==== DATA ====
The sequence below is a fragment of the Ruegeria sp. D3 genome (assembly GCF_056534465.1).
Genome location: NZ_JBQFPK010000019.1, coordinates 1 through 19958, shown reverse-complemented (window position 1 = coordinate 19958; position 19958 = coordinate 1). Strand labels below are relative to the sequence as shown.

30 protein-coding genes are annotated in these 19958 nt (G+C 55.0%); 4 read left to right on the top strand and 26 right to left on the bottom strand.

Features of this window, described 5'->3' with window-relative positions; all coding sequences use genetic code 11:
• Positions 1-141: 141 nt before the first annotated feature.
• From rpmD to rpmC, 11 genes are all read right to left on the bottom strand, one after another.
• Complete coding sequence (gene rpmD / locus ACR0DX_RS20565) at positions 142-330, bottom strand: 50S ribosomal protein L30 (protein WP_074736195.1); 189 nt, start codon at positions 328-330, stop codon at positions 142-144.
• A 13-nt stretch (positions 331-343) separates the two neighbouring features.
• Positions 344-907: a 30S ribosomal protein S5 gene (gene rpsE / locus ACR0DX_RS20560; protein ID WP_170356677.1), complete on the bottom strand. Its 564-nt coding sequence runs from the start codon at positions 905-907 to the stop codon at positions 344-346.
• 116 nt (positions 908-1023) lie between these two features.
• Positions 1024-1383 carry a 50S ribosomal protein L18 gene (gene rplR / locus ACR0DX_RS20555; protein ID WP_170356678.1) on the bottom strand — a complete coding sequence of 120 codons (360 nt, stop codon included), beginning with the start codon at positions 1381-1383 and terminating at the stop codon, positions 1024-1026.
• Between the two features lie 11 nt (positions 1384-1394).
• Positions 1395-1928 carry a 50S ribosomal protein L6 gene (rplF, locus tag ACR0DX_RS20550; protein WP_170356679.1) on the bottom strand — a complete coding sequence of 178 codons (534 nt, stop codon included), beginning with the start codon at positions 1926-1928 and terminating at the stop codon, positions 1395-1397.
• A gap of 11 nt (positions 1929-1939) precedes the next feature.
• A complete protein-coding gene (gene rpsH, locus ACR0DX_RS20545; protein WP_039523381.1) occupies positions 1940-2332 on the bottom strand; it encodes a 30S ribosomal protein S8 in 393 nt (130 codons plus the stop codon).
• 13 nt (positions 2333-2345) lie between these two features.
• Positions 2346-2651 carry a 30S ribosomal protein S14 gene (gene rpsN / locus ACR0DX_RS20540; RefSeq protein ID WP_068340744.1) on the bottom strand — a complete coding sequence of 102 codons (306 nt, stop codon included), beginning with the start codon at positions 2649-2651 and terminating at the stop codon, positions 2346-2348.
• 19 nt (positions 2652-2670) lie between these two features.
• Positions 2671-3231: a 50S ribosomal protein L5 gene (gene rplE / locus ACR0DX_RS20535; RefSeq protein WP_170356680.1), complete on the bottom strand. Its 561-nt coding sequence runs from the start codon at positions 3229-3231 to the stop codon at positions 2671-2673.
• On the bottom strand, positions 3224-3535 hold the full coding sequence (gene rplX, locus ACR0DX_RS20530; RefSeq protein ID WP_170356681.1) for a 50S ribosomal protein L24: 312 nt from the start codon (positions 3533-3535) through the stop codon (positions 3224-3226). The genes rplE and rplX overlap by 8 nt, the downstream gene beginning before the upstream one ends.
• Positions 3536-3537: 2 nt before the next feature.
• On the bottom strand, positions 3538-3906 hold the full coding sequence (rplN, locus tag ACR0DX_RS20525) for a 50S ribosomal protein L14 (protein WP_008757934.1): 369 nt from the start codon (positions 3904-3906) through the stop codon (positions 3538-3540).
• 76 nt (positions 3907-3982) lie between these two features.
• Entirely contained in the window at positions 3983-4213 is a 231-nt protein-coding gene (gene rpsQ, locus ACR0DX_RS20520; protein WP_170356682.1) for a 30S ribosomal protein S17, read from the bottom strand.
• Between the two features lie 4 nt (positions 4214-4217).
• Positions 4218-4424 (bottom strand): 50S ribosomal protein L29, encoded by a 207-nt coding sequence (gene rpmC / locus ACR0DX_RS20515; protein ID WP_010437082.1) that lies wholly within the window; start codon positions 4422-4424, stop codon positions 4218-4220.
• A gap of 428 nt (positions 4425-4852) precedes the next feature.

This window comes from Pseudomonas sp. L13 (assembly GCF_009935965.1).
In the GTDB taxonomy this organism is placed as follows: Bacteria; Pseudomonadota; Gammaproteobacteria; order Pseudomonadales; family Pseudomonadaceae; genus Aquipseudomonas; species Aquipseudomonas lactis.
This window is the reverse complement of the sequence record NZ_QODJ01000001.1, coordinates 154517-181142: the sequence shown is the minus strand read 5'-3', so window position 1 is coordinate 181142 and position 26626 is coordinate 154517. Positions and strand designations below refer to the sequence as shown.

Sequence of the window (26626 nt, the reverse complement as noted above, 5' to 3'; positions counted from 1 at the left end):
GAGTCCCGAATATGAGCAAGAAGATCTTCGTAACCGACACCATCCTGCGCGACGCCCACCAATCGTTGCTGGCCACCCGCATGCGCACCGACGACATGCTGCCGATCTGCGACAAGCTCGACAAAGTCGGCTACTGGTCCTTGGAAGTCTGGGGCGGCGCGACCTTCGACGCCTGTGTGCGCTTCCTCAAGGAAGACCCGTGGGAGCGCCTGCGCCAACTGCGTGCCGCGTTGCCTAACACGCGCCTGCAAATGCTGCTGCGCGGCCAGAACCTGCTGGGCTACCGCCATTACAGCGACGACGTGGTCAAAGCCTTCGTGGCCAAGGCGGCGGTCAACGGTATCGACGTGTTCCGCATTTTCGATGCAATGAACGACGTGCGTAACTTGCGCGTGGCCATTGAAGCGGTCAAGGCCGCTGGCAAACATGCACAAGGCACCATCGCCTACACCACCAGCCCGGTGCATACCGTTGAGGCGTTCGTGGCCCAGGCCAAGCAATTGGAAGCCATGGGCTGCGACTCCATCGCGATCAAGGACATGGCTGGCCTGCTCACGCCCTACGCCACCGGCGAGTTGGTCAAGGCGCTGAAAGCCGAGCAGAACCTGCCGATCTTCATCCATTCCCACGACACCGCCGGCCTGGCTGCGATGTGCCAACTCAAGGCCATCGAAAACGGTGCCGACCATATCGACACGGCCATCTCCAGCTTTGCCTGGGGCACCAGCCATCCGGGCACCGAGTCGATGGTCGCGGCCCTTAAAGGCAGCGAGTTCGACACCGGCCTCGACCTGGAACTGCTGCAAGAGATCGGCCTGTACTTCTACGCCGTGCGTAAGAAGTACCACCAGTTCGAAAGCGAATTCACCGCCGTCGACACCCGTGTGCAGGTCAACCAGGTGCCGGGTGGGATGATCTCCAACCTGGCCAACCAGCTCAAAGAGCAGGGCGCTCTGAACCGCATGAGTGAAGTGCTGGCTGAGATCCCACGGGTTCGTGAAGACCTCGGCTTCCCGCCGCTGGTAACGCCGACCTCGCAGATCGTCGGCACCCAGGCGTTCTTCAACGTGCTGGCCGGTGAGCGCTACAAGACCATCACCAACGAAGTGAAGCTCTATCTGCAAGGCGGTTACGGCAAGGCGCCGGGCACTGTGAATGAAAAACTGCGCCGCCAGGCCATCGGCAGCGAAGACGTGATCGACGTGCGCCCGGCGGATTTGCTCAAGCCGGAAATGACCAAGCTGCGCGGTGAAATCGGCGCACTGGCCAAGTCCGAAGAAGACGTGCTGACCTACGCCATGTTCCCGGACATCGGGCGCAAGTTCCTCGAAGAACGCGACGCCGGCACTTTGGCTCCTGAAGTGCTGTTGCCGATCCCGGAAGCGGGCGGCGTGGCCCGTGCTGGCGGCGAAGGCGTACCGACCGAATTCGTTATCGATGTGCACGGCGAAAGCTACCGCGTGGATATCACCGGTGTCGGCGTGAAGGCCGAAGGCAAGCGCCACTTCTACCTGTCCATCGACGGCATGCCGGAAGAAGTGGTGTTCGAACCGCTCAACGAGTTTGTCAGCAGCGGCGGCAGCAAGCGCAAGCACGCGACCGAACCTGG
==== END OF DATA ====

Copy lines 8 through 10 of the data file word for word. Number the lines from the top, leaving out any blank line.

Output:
• A 13-nt stretch (positions 331-343) separates the two neighbouring features.
• Positions 344-907: a 30S ribosomal protein S5 gene (gene rpsE / locus ACR0DX_RS20560; protein ID WP_170356677.1), complete on the bottom strand. Its 564-nt coding sequence runs from the start codon at positions 905-907 to the stop codon at positions 344-346.
• 116 nt (positions 908-1023) lie between these two features.